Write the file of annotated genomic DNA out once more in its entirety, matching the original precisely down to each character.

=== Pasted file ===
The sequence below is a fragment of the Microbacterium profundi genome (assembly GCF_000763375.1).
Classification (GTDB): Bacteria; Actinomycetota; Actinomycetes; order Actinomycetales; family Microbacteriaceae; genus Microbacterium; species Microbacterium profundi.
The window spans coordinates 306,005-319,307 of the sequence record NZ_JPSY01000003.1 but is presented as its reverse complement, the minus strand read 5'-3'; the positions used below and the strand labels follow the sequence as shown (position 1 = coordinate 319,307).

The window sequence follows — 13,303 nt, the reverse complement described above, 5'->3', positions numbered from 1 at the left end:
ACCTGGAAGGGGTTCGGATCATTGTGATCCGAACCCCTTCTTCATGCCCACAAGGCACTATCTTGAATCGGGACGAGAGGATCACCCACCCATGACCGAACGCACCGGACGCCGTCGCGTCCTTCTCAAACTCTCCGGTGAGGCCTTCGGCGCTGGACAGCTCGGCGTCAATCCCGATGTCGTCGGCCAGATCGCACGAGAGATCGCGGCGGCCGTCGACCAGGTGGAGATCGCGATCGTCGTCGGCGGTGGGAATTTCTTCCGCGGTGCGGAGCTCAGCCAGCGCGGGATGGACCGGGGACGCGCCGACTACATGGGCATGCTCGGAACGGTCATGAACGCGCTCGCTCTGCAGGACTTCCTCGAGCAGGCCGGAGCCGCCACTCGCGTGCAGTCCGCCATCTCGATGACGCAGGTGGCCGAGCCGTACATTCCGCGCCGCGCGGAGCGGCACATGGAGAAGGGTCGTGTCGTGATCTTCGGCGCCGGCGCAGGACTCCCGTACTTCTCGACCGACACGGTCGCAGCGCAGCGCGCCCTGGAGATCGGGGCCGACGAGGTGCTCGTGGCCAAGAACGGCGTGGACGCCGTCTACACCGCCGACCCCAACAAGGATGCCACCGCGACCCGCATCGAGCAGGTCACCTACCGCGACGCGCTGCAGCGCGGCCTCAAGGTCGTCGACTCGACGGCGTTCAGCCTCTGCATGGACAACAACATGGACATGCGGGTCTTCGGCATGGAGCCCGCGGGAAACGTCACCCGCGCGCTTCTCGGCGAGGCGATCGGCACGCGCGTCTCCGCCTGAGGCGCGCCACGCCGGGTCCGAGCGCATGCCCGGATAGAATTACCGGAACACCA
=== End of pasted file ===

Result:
The sequence below is a fragment of the Microbacterium profundi genome (assembly GCF_000763375.1).
Classification (GTDB): Bacteria; Actinomycetota; Actinomycetes; order Actinomycetales; family Microbacteriaceae; genus Microbacterium; species Microbacterium profundi.
The window spans coordinates 306,005-319,307 of the sequence record NZ_JPSY01000003.1 but is presented as its reverse complement, the minus strand read 5'-3'; the positions used below and the strand labels follow the sequence as shown (position 1 = coordinate 319,307).

The window sequence follows — 13,303 nt, the reverse complement described above, 5'->3', positions numbered from 1 at the left end:
ACCTGGAAGGGGTTCGGATCATTGTGATCCGAACCCCTTCTTCATGCCCACAAGGCACTATCTTGAATCGGGACGAGAGGATCACCCACCCATGACCGAACGCACCGGACGCCGTCGCGTCCTTCTCAAACTCTCCGGTGAGGCCTTCGGCGCTGGACAGCTCGGCGTCAATCCCGATGTCGTCGGCCAGATCGCACGAGAGATCGCGGCGGCCGTCGACCAGGTGGAGATCGCGATCGTCGTCGGCGGTGGGAATTTCTTCCGCGGTGCGGAGCTCAGCCAGCGCGGGATGGACCGGGGACGCGCCGACTACATGGGCATGCTCGGAACGGTCATGAACGCGCTCGCTCTGCAGGACTTCCTCGAGCAGGCCGGAGCCGCCACTCGCGTGCAGTCCGCCATCTCGATGACGCAGGTGGCCGAGCCGTACATTCCGCGCCGCGCGGAGCGGCACATGGAGAAGGGTCGTGTCGTGATCTTCGGCGCCGGCGCAGGACTCCCGTACTTCTCGACCGACACGGTCGCAGCGCAGCGCGCCCTGGAGATCGGGGCCGACGAGGTGCTCGTGGCCAAGAACGGCGTGGACGCCGTCTACACCGCCGACCCCAACAAGGATGCCACCGCGACCCGCATCGAGCAGGTCACCTACCGCGACGCGCTGCAGCGCGGCCTCAAGGTCGTCGACTCGACGGCGTTCAGCCTCTGCATGGACAACAACATGGACATGCGGGTCTTCGGCATGGAGCCCGCGGGAAACGTCACCCGCGCGCTTCTCGGCGAGGCGATCGGCACGCGCGTCTCCGCCTGAGGCGCGCCACGCCGGGTCCGAGCGCATGCCCGGATAGAATTACCGGAACACCA